–PTO (Dry Clutch) Maintenance
Tub Grinder – PTO (Dry Clutch) Maintenance and Operation Tips
(Warning) improper adjustment of the mechanical PTO (clutch) can cause catastrophic failure of the PTO the first time you feed material to the grinder. Before operating the PTO on your tub grinder, be sure you’ve read and understand your manufacturer’s operations manual. The following supplemental instructions provided here are a short list of tips you’ll want to use daily.
Twin Disc and Rockford are the most common dry clutches (industrial PTOs) found in tub grinders. There are a few size variations, 14” and 18” models the most common, and based on the engine and horsepower of the grinder. These clutches are relatively simple and fairly easy to repair, however, they are vulnerable to costly damage from operator error. The following is a list of tips to get the most life out of your PTO and save some big $.
- Check adjustment daily and adjust as required (see maintenance for proper adjustment).
- Properly grease the PTO bearings, usually a small amount daily.
- (Warning) Do not engage the clutch with material blocking hammermill rotation
- Engage the clutch at low idle (less than 1000 RPM’s)
- Using “Bumping” technique described below to engage the PTO and start the hammermill
- Do not drop a large amount of material directly onto the hammermill when the tub is empty, large amounts are normally okay once the machine has material in the tub to act as a cushion
- Allow the tub to run empty before disengaging the PTO
Clutch Maintenance / Adjustments
- Typically the clutch should require between 150-200 lbs of force to engage. Said more plainly, most industrial duty PTO’s require that a man use his full body weight pushing on a long handle. When engaging the clutch takes less than roughly 150lbs of force to engage, or when you can engage it with only your arm strength and no body weight, the clutch is likely not adjusted properly and is likely to slip during operation. Checking and/or adjusting a dry clutch is very easy and should be part of your daily maintenance. Check the inspection plate on your PTO for the proper amount of force required, and note that it will be in foot pounds, not inch pounds. Failure to keep your clutch properly adjusted can result in slippage, overheating, increased wear and warping of the clutch’s friction plates. “Remember“ improper adjustment of the PTO can cause catastrophic failure the first time you feed material into the hammermill.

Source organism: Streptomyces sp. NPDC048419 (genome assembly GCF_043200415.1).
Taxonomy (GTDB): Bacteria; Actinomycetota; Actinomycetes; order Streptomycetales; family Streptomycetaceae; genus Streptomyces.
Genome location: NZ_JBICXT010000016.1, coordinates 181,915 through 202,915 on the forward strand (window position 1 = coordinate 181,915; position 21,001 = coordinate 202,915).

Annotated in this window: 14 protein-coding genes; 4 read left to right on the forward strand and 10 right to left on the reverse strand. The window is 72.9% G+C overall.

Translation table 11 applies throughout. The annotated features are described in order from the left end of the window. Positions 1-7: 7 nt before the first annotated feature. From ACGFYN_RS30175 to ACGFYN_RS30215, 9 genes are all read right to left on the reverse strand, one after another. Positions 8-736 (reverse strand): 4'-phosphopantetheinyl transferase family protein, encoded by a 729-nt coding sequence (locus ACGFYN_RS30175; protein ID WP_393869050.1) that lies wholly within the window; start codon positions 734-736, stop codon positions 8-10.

If your machine has a power-assist unit to engage the PTO such as an air or hydraulic cylinder, it will be necessary to disengage the power-assist and test for proper adjustment manually. Additionally, if the power-assist is out of adjustment and is constantly putting pressure on the PTO in either the engage or disengage direction it will cause excessive wear of your PTO's throw-out yoke and bearing.
- Grease your clutch according to the manufacturer’s specifications. Most clutch housings have an external grease port that you can use as required. If you have the external grease fitting it is also important to check the internal grease line inside the clutch housing to make sure it is intact and functioning properly. The internal grease line often fails when a clutch overheats and many operators fail to repair/replace it. This will result in improper greasing and clutch failure.
Engaging the PTO
- Only engage the PTO when the hammermill is completely free and clear of material and debris. Not only is it a safety risk to engage the PTO with material in or around hammermill, but it will also greatly reduce the life of your clutch and possibly result in immediate clutch failure.
- Only engage the clutch at low idle; less than 1000 RPM’s. For most machines this is around 800 RPM’s.
- Engage the clutch using a technique called “Bumping”.
Move the lever partly to the engaged position, then quickly back. You will hear the engine rpm’s drop as it works to begin turning the hammermill. Bumping does not require a significant amount of force. On many tubs where the driveline is exposed, you will see it begin to turn as the hammermill builds momentum. Do this 2 or 3 more times in quick succession, within roughly 10 seconds, then engage the clutch fully; be careful not to let the engine RPM’s drop too low such that the engine dies. Bumping allows the hammermill to overcome inertia, start rotating, and gain momentum before the engine must pull the full load of the hammermill. This method of engaging the clutch will greatly extend clutch and engine life.
Feeding the Tub Grinder
- Avoid dropping material directly onto the hammermill when you first start feeding the tub grinder. The impact of the material hitting the hammermill can cause the discs to slip resulting in overheating and possibly clutch failure.
- Begin feeding the tub grinder by piling material on the tub floor opposite of the hammermill. Once you get a small pile, engage the tub into slow-forward. Continue to feed material until the tub is full and the hammermill is buried. Keep the tub full and the hammermill covered until you are finished grinding as this will dramatically cut down on the danger of thrown debris.
Shutdown (for normal operation) Make sure that any emergency stop buttons on the machine function properly for quick shutdown.
- Allow the tub to grind all of the material in the tub and spin freely. If the tub is shut down with material in the tub, it will have to be cleared before the clutch and hammermill can be engaged again.
- Disengage the clutch and allow the hammermill to spin freely to a stop. Do not use the clutch to try and slow the hammermill. Using the engine to slow the hammermill will greatly reduce engine and clutch life.